Today Facebook CEO Mark Zuckerberg will sit for one of two congressional hearings scheduled this week. I'm being told that Zuckerberg plans to wear a suit instead of his signature t-shirt, but I'm also being told this sartorial choice is just one in a series of desperate visual ploys designed to convince lawmakers that Zuckerberg is not a robot teenager but rather, a serious guy running a platform used by 2 billion people that is not shady and does not need any regulations please and thank you so very much Senators of the United States of America.
At today's hearing, Senators—including our very own Maria Cantwell—from two committees will ask Zuckerberg questions about how and why Cambridge Analytica was able to harvest data from 87 million Facebook users. Lawmakers were all over the Sunday morning shows talking a big game about how they will expand their interrogation of Zuckerberg to include questions about the glut of fake news on the site, the company allegedly lying to users about keeping their data private, Russian bot armies, and Facebook's broader role in transforming a thriving Democracy (lol) into a bloody digital battlefield of scattered and warring tribes.
In his prepared testimony, Zuckerberg characterizes the company's exploitation of user data as a "mistake," despite the fact that harvesting user data and selling it to advertisers is the platform's business model.
On Face the Nation, GOP Sen. John Kennedy said Facebook's problems were "too big for Facebook to fix," suggesting lawmakers will consider regulating the company. At minimum, commenters expect Congress to pass legislation forcing Facebook to give users more control over their privacy settings, and to make political ads more transparent, both measures Facebook already plans to take. Others think now's a good time to do a little more, however.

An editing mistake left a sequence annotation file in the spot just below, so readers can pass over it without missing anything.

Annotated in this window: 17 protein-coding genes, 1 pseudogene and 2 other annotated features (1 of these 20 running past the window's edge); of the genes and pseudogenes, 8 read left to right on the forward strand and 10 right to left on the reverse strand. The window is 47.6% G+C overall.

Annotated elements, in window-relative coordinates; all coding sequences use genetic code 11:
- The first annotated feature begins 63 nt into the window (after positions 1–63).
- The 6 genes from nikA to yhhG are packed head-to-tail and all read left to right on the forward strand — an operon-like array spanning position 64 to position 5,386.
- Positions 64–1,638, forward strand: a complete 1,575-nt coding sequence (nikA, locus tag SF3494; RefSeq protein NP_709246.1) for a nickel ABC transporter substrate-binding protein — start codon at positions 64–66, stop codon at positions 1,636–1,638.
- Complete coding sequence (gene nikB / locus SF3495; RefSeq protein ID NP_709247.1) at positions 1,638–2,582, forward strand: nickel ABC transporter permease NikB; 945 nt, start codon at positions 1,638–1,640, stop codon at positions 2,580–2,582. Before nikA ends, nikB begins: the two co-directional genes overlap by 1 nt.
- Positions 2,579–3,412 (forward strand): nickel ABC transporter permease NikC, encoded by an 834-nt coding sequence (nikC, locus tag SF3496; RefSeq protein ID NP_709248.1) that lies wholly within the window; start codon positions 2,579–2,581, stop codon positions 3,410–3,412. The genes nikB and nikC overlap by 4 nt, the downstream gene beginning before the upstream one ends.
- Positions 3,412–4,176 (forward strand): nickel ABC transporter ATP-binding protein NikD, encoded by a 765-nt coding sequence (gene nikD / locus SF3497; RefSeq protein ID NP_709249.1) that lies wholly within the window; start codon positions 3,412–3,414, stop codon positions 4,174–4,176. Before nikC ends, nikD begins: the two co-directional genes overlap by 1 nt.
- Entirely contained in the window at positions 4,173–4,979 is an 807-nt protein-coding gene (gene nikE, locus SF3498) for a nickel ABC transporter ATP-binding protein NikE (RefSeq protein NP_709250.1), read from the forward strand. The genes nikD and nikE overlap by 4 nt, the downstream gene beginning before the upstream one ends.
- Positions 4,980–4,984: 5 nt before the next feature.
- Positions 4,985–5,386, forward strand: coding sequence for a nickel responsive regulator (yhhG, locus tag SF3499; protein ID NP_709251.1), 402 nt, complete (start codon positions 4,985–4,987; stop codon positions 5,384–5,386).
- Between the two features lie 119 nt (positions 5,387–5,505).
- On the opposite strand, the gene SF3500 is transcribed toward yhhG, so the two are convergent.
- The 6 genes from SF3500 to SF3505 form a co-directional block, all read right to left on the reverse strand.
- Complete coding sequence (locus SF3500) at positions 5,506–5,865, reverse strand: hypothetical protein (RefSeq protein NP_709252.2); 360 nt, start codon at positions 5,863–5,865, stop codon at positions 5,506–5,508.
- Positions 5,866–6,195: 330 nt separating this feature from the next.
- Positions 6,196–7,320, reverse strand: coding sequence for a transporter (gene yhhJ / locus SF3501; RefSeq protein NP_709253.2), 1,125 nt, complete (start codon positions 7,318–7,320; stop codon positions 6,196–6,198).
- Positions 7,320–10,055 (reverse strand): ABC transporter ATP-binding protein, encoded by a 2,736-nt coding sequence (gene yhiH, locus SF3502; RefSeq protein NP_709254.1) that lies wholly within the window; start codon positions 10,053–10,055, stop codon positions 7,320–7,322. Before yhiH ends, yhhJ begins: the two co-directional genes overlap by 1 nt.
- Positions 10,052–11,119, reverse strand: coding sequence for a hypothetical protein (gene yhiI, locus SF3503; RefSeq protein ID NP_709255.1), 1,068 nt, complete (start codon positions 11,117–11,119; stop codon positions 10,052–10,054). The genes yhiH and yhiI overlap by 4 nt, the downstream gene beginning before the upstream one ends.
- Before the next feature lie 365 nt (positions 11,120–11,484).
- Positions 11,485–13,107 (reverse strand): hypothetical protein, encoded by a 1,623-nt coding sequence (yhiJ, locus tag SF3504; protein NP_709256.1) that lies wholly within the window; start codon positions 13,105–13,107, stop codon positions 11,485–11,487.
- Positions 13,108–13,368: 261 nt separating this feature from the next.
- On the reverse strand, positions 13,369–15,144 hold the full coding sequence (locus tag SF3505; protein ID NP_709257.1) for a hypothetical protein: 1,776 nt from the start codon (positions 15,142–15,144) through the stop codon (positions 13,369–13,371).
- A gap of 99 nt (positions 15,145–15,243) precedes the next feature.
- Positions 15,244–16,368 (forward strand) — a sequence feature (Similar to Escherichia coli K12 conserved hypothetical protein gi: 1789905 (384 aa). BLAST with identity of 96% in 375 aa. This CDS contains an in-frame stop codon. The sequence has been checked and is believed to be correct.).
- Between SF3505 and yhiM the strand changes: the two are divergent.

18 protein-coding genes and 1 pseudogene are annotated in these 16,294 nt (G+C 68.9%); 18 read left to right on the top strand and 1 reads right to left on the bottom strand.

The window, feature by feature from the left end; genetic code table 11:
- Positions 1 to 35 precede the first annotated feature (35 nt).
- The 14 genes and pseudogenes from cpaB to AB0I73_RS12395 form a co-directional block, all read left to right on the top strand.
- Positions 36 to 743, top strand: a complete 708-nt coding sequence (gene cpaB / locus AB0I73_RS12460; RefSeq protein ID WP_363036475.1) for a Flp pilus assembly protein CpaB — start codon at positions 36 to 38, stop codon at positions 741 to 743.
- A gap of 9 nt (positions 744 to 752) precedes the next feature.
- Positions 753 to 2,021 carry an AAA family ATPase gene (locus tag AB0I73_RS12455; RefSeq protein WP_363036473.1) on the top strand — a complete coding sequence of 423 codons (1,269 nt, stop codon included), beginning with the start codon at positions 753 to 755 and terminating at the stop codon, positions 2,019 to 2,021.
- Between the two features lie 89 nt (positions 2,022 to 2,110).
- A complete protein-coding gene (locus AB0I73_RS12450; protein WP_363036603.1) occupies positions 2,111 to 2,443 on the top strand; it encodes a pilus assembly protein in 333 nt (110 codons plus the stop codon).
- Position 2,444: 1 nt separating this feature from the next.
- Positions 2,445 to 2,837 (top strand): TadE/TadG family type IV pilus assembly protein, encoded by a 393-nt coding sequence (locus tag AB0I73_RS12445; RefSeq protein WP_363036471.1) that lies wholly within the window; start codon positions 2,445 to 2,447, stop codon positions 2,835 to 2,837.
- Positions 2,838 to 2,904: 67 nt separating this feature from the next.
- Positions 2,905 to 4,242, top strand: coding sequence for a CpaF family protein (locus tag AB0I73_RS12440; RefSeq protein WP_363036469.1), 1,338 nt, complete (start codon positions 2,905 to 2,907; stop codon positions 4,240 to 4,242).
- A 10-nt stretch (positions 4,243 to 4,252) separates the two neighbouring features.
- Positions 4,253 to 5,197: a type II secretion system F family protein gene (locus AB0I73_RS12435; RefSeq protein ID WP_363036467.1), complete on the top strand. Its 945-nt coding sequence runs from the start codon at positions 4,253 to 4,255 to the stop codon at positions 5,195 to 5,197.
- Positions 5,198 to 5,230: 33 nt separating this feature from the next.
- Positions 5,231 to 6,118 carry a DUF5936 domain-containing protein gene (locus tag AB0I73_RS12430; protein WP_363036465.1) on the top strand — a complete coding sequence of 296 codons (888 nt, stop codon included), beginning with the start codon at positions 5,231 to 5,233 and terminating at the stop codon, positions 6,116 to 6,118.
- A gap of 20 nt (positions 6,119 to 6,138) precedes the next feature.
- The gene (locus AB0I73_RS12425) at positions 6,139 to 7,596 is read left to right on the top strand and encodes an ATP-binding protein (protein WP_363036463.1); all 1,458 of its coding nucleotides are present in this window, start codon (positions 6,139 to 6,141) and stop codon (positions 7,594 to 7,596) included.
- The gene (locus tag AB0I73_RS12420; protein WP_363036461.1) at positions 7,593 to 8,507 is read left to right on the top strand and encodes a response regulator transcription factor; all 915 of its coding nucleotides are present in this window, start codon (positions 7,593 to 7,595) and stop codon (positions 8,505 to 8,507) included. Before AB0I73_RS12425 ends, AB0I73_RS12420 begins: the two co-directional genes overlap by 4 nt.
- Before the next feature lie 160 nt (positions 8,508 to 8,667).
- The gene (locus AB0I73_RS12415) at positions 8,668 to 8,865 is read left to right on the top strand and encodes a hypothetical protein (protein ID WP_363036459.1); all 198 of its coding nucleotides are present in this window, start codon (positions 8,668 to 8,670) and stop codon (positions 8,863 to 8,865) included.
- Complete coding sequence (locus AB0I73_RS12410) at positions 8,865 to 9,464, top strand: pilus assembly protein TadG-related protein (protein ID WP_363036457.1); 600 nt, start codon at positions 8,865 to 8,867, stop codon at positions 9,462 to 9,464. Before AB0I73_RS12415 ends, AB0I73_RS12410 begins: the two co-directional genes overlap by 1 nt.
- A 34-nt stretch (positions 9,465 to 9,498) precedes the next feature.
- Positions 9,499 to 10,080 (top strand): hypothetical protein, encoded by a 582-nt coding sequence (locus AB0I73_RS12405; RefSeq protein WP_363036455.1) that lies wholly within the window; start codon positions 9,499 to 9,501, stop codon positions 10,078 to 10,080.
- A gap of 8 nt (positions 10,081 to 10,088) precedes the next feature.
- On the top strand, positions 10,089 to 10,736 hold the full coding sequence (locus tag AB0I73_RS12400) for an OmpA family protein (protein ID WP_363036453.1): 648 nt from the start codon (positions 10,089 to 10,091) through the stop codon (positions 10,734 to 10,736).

In the Wall Street Journal earlier this year, Greg Ip makes a good case for breaking up the big tech companies. Through its aggressive acquisitions, Facebook dominates photo sharing and instant messaging to the point that "95 percent of young adults on the internet use a Facebook, Inc. product."
Ip also notes that Google and Facebook sucked up 63 percent of the digital ad market last year, some of which would have gone to newspapers. Writing for Splinter, Hamilton Nolan has a couple good ideas for returning some of that money to the industry Facebook gutted in order to grow.
No matter how practical or pie-in-the sky the regulations might be, something needs to be done. We don't have to live in a world where a giant tech company profits from the data it steals from us without our knowledge, and then sells to other companies so they can craft ads to make us want stuff we don't need. (Unless, of course, you're one of those strange people who seek out "relationships with brands." If that's you, then lose my number.) And let's hope harvesting our data and profiting from it is all they're doing. Who knows what those technical brothers are doing with our call and text histories, our DMs, and our high school party pics.
But will Congress do anything now that the 2018 midterm election season is in full swing? Probably not!
Anyway, I bet those Armie Hammer clones from whom Zuckerberg stole Facebook will be watching these hearings atop the giant mounds of bitcoins in their vault. So watch along with them! And play some BINGO, if you want!
Are we ready to play Zuckerberg goes to Congress bingo? pic.twitter.com/VkIvDnphhz— Julia Carrie Wong (@juliacarriew) April 9, 2018